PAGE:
This, too , was the game we’d been waiting for, the game we’d been subconsciously groping for, the game embedded in our DNA. This was the game that signaled perhaps prosperity is neither illusory nor fleeting. This was the game that allowed us to quit looking over our shoulders to see if the worst was gaining on us.
This was the game in which deficits were limited after a harrowing start, in which there was enough talent on the field to make a hypothetical stand definite, in which a comeback moved inexorably from possible to probable to having actually happened, in which the Mets not only roared from behind but remained secure while ahead.
This was the game we imagined when we began letting baseball overtake our imaginations. There was a game at some critical point in our development as fans that told us a scenario like this could and thus would unfold when we needed it. It might have occurred in a pennant race or a postseason series or some seemingly random Saturday night exactly three-and-a-half decades before , but deep down — though we’ve trained ourselves to hide it well — we know how to believe. “To be a Mets fan is to exist in tension between hope and the muscle memory of much disappointment,” Mets fan and Times columnist Michael Powell wrote in Saturday’s paper . On Sunday, we catapulted in the direction of hope.
There was a solid enough lineup to take on a less than stellar starter on the other side. There was a home team bullpen to apply sealant when our first Sunday pitcher leaked runs. There was a shortstop for whom tomorrow was the ideal antidote to the day before. The second baseman, a pretty competent fellow at his position normally, looked pretty slick besides.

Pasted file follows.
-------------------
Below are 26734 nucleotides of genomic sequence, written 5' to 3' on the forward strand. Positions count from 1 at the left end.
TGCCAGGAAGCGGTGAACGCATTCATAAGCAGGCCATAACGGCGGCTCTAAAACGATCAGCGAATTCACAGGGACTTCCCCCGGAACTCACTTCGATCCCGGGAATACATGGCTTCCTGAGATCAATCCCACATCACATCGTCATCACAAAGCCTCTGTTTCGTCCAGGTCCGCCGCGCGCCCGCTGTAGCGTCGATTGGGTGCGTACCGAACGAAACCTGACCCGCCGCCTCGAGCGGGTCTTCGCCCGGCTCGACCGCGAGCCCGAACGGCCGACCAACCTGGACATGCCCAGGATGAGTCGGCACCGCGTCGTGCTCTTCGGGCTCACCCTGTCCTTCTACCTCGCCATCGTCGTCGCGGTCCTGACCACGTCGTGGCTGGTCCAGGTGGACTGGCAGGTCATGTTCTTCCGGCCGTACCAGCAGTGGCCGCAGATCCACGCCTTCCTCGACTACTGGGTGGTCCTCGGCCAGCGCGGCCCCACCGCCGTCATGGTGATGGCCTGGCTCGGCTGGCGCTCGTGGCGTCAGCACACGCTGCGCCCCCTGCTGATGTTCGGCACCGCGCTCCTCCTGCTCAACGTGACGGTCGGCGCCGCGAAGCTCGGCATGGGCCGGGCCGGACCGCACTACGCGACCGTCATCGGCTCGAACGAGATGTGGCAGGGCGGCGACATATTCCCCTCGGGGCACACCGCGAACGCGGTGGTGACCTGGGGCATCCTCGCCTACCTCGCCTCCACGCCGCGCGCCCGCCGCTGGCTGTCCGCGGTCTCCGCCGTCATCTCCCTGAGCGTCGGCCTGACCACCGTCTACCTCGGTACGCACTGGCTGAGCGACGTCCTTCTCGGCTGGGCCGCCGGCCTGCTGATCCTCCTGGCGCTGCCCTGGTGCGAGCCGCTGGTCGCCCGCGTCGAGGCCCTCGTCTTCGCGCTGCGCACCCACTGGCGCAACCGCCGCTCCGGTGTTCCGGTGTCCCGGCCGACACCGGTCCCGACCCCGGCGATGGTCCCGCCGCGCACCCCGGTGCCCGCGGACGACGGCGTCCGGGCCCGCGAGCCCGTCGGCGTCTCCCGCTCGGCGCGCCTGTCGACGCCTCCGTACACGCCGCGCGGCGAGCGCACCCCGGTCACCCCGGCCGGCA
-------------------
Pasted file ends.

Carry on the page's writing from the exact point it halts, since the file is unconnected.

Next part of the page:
There was Dillon Gee  definitively permitting almost every Brave batter’s run-generating intention to come to fruition for a brief, painful interlude. Almost every Atlantan scalded the Mets’ fifth-and-a-half starter, a designation that seemed appropriate, considering Gee has not seemed fully himself since returning from the disabled list. He’s neither a starter nor a reliever, yet he’s not exactly a swingman. Gee is a free-floating anxiety for the organization to continually project onto the starting rotation. His utility seems like a better idea than it is reality. Dillon was a stalwart in his day. His day wasn’t long ago, but it might as well have taken place in another Met epoch.
Gee buried the Mets twice, at 5-1 and then 8-3. He was gone before the fourth was done. The excavating grace was provided by his opposite number, Mike Foltynewicz , previously seen at Citi Field surrendering Lucas Duda ’s 30th home run on Closing Day 2014. I see the name “Foltynewicz” and I think Paul Foytack  and Dave Lemanczyk  were mashed up by some clever Baseball Reference DJ. I saw the pitcher Foltynewicz and I didn’t think of Shelby Miller  or Alex Wood , the two capable Atlanta arms from the previous pair of games. We might not be able to easily spell Foltynewicz, I decided, but maybe we can come back on him a little.
We came back on him (and his successors) a lot. We came back with extreme force. It made for a delightfully bracing gust in a ballpark and season during which the Mets can go for days without plugging in the power. Darrell Ceciliani  homered in the bottom of the fourth to make it 8-4. It could have been taken as a tease or it could have been interpreted as a surmountable score. One out later, the surmounting continued apace when Dilson Herrera  went deep. Being down 8-5 isn’t easy, but it’s not crazy, not when you’re facing Foytack-Lemanczyk.